Golden Gate Bridge in fog

Vignetting is the technique of fading of an image at its edges, often seen in wedding photographs, or in shots taken by a toy camera. In essence, it creates an inner frame for an image.

We can implement a similar technique to that used by the previous example of creating simple image masks; by maximizing the border-radius, you can create elliptical cut-out effects, as shown above.

Fading the inner edge of the image is a little trickier: we can’t use inner shadow on an img tag, as the shadow will be presented behind the image, and be completely obscured. Instead, we’ll set the image as the background for a paragraph, for reasons that will become apparent later. Right now, the paragraph is empty:

<p id="vignette"></p>

And the CSS, with the width and height of the image we are going to put in the background of the paragraph. Right now, I’m keeping to the minimum CSS needed, with no concessions for older browsers:

p#vignette { 
	width: 500px; height: 188px;
	background-image: url(golden-gate-bridge.jpg); 
	border-radius: 50%;
	box-shadow: inset 0 0 60px rgba(0, 0, 0, 1);
	overflow: hidden;
}

That works very well, but lacks . As background images cannot have alt or title applied, it behooves us to fill the paragraph with an explanation of what the image represents:

<p id="vignette">Golden Gate Bridge in fog</p>

And added to our CSS:

p#vignette { 
	width: 500px; height: 188px;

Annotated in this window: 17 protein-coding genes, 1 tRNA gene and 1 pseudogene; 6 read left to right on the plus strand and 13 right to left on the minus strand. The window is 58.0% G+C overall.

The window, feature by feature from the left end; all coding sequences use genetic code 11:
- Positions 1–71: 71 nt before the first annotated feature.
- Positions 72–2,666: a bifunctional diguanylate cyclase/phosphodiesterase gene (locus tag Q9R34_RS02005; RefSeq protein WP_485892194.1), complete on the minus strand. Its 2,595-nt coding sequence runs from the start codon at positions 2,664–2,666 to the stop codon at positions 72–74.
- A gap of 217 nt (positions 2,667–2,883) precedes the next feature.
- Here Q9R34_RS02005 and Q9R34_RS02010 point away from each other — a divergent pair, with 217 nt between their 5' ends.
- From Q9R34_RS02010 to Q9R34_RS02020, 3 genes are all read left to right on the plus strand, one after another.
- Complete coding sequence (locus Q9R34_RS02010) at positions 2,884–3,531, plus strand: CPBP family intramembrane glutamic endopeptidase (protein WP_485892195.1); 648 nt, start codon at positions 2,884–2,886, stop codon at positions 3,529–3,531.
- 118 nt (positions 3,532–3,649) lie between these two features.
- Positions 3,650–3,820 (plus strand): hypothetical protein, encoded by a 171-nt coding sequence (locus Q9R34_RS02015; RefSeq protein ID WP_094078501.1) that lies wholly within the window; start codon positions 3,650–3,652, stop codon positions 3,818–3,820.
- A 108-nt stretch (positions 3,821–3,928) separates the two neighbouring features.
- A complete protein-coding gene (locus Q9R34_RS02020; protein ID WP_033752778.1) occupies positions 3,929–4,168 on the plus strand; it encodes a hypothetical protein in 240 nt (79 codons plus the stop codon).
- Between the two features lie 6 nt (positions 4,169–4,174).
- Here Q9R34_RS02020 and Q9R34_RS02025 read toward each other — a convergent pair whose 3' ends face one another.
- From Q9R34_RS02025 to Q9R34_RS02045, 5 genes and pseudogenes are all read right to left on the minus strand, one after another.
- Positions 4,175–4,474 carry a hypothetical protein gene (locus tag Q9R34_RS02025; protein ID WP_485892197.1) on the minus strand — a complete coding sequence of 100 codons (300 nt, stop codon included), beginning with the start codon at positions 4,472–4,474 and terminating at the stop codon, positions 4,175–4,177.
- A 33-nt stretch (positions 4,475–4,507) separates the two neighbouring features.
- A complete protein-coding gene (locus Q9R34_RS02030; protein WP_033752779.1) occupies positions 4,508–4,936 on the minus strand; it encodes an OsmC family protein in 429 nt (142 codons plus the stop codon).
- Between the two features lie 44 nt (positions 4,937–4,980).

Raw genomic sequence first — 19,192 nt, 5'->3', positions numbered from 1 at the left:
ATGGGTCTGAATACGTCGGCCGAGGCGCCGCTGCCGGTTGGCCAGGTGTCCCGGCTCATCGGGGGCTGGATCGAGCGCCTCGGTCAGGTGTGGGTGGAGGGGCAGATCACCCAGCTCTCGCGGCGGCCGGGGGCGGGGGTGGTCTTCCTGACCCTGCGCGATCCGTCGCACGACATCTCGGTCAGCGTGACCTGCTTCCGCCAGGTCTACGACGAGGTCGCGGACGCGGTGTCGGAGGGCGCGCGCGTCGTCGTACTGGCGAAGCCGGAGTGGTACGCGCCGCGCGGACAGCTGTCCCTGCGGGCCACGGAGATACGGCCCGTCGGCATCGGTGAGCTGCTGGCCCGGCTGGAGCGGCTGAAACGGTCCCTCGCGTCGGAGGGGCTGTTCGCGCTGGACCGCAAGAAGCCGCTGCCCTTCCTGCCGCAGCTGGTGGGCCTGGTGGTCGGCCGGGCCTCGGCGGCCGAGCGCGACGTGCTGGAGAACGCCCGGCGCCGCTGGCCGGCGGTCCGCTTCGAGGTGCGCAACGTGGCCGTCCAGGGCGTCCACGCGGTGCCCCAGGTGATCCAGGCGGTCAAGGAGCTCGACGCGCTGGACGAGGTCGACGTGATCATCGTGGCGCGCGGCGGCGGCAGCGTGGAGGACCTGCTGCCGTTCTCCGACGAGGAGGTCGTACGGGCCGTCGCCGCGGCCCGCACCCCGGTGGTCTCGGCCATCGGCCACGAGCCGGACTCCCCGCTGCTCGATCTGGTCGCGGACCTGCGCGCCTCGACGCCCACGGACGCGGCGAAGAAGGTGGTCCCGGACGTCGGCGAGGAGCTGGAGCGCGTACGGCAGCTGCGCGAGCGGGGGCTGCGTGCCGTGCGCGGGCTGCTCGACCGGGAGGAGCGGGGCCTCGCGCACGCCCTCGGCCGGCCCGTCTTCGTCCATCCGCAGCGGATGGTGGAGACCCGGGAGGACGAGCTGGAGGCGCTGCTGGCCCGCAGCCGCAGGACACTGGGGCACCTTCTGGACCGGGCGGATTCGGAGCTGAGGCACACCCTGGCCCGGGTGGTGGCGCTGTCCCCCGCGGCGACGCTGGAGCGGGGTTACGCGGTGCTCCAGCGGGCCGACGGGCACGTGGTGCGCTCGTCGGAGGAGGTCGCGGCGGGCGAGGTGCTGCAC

background-image: url(golden-gate-bridge.jpg);
	border-radius: 50%;
	box-shadow: inset 0 0 60px rgba(0, 0, 0, 1);
	overflow: hidden;
}

That also works, but leaves the text cut off by the edge of the (invisible) border and overflow: hidden. It would be much nicer to have the text in the centre of our vignette, using text-align, and an old trick to vertically centre a single line of text in a box of known height, by using that same height as the value of line-height:

p#vignette {
	text-align: centre;
	line-height: 180px;
}

If you wanted to keep the text as an ersatz image caption, you could increase line-height to place it lower in the vignette; alternatively, you could make the text disappear entirely using one of several possible techniques. The text should still be read by screen readers, to retain accessibility:


p#vignette {
	color: rgba(0, 0, 0, 0);
}

Villa on Lake Como, Italy

Sadly, changing the inner shadow color to white (assuming that the vignette was on a page with a white background) does not effectively “blur” the outer edge of the image as might be expected. That will have to wait for more advanced techniques, discussed presently.

By using different turn radius values for each corner of the border, you can make images fit into cut-out “windows”, while (optionally) adding the same technique: think of the shapes of the stanzas of Raphael’s frescoes in the Papal apartments.

p#lake-como {
	width: 450px; height: 300px;
	background-image: url('lake-como-villa.jpg');
	border-radius: 50% 50% 10px 10px;
	box-shadow: inset 0 0 100px rgba(0, 0, 0, 1);
}